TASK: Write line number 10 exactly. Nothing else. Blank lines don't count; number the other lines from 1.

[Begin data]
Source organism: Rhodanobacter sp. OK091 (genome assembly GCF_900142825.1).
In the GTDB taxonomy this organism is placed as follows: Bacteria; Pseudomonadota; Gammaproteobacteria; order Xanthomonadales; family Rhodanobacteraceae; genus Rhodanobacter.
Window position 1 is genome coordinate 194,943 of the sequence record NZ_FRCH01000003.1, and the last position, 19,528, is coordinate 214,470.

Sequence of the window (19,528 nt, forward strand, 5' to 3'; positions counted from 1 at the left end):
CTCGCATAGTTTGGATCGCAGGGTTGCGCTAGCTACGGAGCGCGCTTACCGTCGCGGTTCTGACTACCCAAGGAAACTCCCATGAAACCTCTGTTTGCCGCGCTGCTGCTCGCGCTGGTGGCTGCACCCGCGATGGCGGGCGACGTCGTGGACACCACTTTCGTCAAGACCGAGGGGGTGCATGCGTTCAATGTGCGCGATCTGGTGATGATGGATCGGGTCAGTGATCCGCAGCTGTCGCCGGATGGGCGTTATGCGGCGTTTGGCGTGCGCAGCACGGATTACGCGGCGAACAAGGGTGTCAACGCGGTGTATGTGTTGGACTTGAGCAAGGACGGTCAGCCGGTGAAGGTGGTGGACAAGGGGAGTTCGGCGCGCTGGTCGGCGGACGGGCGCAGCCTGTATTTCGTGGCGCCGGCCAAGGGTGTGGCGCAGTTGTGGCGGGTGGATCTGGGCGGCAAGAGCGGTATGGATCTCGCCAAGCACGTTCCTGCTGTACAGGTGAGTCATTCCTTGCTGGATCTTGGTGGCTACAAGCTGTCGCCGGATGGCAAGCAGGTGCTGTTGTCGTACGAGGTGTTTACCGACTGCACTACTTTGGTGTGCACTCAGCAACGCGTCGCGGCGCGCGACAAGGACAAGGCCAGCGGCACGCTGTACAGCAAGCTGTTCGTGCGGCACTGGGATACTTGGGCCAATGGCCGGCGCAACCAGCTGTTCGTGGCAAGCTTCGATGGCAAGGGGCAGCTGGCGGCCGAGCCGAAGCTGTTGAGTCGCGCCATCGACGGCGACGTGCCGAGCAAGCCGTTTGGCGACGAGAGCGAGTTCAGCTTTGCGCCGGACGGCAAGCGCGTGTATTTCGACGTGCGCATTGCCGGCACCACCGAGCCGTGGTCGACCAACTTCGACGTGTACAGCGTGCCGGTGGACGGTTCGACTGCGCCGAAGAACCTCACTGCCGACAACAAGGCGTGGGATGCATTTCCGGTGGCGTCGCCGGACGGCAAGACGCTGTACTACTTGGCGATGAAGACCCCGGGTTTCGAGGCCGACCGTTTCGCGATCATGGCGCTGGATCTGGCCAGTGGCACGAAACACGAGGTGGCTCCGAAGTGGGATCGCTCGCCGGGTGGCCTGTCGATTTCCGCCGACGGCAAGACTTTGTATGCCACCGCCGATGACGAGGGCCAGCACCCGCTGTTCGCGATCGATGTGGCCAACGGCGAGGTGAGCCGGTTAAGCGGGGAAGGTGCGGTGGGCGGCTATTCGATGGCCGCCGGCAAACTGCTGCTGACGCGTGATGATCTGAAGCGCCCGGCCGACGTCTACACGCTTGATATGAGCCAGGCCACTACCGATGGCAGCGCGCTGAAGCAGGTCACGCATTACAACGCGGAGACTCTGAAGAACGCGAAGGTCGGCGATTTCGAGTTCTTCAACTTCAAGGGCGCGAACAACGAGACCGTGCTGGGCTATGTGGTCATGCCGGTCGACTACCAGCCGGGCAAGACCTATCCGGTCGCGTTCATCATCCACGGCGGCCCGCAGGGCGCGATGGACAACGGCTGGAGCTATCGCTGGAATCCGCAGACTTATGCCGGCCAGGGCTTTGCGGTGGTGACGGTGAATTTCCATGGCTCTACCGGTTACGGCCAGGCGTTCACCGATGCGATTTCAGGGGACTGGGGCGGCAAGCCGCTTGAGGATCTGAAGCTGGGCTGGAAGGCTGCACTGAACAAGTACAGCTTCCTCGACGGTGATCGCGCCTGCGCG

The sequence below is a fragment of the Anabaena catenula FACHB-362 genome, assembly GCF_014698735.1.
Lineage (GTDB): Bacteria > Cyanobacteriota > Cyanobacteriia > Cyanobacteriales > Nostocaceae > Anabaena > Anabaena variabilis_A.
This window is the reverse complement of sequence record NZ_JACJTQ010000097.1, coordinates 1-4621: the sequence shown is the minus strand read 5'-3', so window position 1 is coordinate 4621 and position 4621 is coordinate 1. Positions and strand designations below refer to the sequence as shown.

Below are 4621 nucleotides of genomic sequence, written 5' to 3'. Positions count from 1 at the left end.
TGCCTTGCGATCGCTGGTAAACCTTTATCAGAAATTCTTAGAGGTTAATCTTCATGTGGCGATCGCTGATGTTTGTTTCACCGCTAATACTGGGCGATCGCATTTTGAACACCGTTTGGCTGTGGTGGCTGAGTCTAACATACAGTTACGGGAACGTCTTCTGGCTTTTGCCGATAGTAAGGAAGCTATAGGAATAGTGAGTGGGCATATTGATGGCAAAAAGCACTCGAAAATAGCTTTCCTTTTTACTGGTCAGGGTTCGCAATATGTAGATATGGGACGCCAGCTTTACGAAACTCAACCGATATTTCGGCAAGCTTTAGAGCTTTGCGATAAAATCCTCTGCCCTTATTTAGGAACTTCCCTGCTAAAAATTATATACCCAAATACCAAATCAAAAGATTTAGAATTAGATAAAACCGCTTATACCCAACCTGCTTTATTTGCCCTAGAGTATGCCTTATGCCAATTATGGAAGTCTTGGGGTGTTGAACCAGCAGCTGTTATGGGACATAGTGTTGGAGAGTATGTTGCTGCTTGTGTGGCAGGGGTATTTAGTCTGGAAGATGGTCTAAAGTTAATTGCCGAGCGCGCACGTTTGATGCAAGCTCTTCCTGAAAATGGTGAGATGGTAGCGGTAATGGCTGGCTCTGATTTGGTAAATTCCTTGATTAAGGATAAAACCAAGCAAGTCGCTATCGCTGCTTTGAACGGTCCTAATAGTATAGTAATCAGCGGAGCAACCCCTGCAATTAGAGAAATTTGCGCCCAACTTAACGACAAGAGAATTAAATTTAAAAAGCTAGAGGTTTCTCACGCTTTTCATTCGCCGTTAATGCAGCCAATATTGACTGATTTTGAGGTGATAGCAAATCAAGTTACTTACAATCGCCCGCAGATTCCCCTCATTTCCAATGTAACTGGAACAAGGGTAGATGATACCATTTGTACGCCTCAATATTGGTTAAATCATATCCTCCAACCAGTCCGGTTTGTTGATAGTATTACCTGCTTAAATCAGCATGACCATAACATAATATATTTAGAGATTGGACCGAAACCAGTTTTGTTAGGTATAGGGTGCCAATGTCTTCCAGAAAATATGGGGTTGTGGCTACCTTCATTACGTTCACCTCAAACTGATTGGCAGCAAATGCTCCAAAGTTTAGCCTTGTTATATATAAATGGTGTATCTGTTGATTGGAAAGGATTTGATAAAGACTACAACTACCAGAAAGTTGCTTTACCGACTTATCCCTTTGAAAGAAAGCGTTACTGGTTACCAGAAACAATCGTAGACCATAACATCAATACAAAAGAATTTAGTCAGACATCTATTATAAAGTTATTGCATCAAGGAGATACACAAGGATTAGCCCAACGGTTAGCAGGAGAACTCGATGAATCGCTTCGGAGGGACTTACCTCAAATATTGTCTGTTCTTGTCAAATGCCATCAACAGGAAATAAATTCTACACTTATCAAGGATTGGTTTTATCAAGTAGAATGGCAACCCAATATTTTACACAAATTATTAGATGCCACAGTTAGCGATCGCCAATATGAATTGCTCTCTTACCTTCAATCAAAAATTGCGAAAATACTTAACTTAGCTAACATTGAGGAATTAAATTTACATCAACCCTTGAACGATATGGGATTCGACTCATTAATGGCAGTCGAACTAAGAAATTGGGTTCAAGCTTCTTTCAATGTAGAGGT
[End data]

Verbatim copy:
TGCCTTGCGATCGCTGGTAAACCTTTATCAGAAATTCTTAGAGGTTAATCTTCATGTGGCGATCGCTGATGTTTGTTTCACCGCTAATACTGGGCGATCGCATTTTGAACACCGTTTGGCTGTGGTGGCTGAGTCTAACATACAGTTACGGGAACGTCTTCTGGCTTTTGCCGATAGTAAGGAAGCTATAGGAATAGTGAGTGGGCATATTGATGGCAAAAAGCACTCGAAAATAGCTTTCCTTTTTACTGGTCAGGGTTCGCAATATGTAGATATGGGACGCCAGCTTTACGAAACTCAACCGATATTTCGGCAAGCTTTAGAGCTTTGCGATAAAATCCTCTGCCCTTATTTAGGAACTTCCCTGCTAAAAATTATATACCCAAATACCAAATCAAAAGATTTAGAATTAGATAAAACCGCTTATACCCAACCTGCTTTATTTGCCCTAGAGTATGCCTTATGCCAATTATGGAAGTCTTGGGGTGTTGAACCAGCAGCTGTTATGGGACATAGTGTTGGAGAGTATGTTGCTGCTTGTGTGGCAGGGGTATTTAGTCTGGAAGATGGTCTAAAGTTAATTGCCGAGCGCGCACGTTTGATGCAAGCTCTTCCTGAAAATGGTGAGATGGTAGCGGTAATGGCTGGCTCTGATTTGGTAAATTCCTTGATTAAGGATAAAACCAAGCAAGTCGCTATCGCTGCTTTGAACGGTCCTAATAGTATAGTAATCAGCGGAGCAACCCCTGCAATTAGAGAAATTTGCGCCCAACTTAACGACAAGAGAATTAAATTTAAAAAGCTAGAGGTTTCTCACGCTTTTCATTCGCCGTTAATGCAGCCAATATTGACTGATTTTGAGGTGATAGCAAATCAAGTTACTTACAATCGCCCGCAGATTCCCCTCATTTCCAATGTAACTGGAACAAGGGTAGATGATACCATTTGTACGCCTCAATATTGGTTAAATCATATCCTCCAACCAGTCCGGTTTGTTGATAGTATTACCTGCTTAAATCAGCATGACCATAACATAATATATTTAGAGATTGGACCGAAACCAGTTTTGTTAGGTATAGGGTGCCAATGTCTTCCAGAAAATATGGGGTTGTGGCTACCTTCATTACGTTCACCTCAAACTGATTGGCAGCAAATGCTCCAAAGTTTAGCCTTGTTATATATAAATGGTGTATCTGTTGATTGGAAAGGATTTGATAAAGACTACAACTACCAGAAAGTTGCTTTACCGACTTATCCCTTTGAAAGAAAGCGTTACTGGTTACCAGAAACAATCGTAGACCATAACATCAATACAAAAGAATTTAGTCAGACATCTATTATAAAGTTATTGCATCAAGGAGATACACAAGGATTAGCCCAACGGTTAGCAGGAGAACTCGATGAATCGCTTCGGAGGGACTTACCTCAAATATTGTCTGTTCTTGTCAAATGCCATCAACAGGAAATAAATTCTACACTTATCAAGGATTGGTTTTATCAAGTAGAATGGCAACCCAATATTTTACACAAATTATTAGATGCCACAGTTAGCGATCGCCAATATGAATTGCTCTCTTACCTTCAATCAAAAATTGCGAAAATACTTAACTTAGCTAACATTGAGGAATTAAATTTACATCAACCCTTGAACGATATGGGATTCGACTCATTAATGGCAGTCGAACTAAGAAATTGGGTTCAAGCTTCTTTCAATGTAGAGGT